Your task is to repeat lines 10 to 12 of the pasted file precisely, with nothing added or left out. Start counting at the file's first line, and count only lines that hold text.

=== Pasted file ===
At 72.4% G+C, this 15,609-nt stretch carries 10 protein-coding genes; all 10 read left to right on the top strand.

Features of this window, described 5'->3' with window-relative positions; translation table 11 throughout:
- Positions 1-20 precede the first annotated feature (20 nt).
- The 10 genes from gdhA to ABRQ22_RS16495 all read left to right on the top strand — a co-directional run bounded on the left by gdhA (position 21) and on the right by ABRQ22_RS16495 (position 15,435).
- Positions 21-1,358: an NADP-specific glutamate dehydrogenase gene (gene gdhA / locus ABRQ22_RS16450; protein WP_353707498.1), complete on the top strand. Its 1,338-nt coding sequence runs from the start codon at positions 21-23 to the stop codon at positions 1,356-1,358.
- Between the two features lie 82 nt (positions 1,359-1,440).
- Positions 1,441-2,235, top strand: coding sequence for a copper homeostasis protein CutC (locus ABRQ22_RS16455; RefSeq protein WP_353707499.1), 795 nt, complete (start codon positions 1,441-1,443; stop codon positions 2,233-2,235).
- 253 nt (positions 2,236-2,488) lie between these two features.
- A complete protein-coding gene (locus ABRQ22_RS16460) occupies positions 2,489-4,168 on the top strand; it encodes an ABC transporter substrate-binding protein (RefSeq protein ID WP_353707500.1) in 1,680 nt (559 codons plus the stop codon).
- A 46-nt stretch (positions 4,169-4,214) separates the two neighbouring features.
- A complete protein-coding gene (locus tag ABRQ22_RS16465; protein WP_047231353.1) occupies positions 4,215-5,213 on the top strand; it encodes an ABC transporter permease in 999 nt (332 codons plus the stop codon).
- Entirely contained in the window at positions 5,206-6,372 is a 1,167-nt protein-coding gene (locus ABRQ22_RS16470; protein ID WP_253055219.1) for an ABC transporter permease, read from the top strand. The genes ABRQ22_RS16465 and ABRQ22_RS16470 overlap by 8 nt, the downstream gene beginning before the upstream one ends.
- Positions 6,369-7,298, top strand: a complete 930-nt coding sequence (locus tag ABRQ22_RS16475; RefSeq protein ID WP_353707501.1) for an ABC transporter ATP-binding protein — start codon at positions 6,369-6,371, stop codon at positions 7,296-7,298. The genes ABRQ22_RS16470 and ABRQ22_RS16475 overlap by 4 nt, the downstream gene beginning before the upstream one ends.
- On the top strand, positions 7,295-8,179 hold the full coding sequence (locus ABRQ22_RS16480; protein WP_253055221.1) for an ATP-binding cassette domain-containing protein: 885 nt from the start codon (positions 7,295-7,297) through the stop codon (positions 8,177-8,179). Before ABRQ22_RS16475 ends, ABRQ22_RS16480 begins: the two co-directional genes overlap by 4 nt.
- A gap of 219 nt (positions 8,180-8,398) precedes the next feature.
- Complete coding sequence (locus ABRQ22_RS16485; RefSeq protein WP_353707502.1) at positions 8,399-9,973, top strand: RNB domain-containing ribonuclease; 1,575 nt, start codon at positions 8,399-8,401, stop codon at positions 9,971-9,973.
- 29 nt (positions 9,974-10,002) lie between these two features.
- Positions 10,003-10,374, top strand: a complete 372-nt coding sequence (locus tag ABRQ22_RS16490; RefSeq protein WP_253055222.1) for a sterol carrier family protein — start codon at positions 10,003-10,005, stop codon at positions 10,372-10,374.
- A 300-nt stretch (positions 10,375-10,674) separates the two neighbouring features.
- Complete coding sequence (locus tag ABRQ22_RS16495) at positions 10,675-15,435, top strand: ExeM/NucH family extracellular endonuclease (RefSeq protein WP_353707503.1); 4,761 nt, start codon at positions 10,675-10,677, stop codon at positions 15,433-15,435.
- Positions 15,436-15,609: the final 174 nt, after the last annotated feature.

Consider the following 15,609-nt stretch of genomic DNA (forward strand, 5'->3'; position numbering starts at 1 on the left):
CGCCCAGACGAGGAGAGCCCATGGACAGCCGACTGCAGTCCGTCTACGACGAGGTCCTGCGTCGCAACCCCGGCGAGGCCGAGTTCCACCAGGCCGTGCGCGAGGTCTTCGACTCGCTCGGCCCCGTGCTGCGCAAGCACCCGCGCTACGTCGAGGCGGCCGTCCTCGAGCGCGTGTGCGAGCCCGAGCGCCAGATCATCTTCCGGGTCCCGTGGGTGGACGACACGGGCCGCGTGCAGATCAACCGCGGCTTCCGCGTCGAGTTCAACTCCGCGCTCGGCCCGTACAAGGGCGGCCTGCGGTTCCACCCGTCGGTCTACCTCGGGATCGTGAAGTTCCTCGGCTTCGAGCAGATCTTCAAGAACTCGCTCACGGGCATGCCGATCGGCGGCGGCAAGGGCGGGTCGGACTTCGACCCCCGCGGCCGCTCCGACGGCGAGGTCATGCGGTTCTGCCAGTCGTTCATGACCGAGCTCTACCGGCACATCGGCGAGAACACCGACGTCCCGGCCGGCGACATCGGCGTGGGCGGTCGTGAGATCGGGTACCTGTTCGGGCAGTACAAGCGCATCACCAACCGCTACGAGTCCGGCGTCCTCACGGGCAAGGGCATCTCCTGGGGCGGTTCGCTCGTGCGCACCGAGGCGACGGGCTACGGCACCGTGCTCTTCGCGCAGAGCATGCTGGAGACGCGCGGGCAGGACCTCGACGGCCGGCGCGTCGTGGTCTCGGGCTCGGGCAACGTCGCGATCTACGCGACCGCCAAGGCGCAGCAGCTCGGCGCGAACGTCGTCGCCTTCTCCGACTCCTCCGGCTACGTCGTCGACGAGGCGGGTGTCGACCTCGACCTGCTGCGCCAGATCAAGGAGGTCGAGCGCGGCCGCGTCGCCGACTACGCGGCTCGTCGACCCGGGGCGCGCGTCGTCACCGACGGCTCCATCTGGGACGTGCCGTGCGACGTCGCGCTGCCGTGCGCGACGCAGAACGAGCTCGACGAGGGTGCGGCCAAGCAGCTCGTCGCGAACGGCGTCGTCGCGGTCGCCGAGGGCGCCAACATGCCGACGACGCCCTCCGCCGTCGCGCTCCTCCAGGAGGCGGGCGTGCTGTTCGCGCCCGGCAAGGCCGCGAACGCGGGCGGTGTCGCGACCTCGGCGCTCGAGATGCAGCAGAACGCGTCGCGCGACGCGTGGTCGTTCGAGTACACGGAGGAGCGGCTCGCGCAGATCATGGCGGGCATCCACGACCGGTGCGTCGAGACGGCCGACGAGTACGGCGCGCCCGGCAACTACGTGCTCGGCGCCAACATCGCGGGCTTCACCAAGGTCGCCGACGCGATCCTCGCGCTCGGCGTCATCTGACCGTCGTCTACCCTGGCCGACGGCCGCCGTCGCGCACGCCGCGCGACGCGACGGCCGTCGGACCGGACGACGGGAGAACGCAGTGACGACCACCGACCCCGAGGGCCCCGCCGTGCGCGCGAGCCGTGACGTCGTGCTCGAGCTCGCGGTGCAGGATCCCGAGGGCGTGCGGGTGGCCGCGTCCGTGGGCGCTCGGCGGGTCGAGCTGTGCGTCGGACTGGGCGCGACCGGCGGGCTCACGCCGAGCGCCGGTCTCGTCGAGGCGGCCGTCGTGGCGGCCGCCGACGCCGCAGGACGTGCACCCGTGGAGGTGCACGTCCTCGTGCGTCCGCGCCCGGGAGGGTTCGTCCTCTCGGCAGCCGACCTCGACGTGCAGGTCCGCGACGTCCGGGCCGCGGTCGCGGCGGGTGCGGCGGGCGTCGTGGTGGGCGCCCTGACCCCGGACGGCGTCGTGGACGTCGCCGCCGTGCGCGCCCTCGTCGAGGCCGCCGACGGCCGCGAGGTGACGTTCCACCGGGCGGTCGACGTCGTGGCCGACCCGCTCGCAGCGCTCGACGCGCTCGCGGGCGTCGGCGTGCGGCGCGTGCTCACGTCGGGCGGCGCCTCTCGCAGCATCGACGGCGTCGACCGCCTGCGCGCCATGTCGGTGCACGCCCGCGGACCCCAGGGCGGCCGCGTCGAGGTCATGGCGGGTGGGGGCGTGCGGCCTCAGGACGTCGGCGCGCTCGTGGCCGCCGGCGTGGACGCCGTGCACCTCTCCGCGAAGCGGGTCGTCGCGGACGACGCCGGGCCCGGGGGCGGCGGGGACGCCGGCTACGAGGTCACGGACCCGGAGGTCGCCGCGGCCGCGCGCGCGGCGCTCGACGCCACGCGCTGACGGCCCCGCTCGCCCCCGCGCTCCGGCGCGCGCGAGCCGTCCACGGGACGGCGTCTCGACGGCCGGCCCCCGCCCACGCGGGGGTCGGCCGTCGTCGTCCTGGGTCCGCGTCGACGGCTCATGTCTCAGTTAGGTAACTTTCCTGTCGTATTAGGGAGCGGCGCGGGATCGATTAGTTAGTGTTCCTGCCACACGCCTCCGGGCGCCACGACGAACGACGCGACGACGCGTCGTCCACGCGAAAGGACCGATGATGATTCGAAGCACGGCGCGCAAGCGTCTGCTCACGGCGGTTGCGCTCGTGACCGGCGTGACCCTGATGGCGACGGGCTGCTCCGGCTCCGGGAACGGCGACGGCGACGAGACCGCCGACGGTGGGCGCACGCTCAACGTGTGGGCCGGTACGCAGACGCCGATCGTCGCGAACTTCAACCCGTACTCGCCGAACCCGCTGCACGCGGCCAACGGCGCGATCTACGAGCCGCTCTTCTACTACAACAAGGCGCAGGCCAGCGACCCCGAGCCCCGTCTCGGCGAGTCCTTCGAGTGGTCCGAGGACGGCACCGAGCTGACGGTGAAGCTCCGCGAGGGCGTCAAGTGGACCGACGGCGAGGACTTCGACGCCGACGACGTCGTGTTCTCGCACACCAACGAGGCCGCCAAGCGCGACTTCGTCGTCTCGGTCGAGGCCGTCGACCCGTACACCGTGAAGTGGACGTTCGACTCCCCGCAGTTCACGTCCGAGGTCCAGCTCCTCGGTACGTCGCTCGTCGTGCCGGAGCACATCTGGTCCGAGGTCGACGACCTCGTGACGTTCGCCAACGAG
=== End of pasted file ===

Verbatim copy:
- A 46-nt stretch (positions 4,169-4,214) separates the two neighbouring features.
- A complete protein-coding gene (locus tag ABRQ22_RS16465; protein WP_047231353.1) occupies positions 4,215-5,213 on the top strand; it encodes an ABC transporter permease in 999 nt (332 codons plus the stop codon).
- Entirely contained in the window at positions 5,206-6,372 is a 1,167-nt protein-coding gene (locus ABRQ22_RS16470; protein ID WP_253055219.1) for an ABC transporter permease, read from the top strand. The genes ABRQ22_RS16465 and ABRQ22_RS16470 overlap by 8 nt, the downstream gene beginning before the upstream one ends.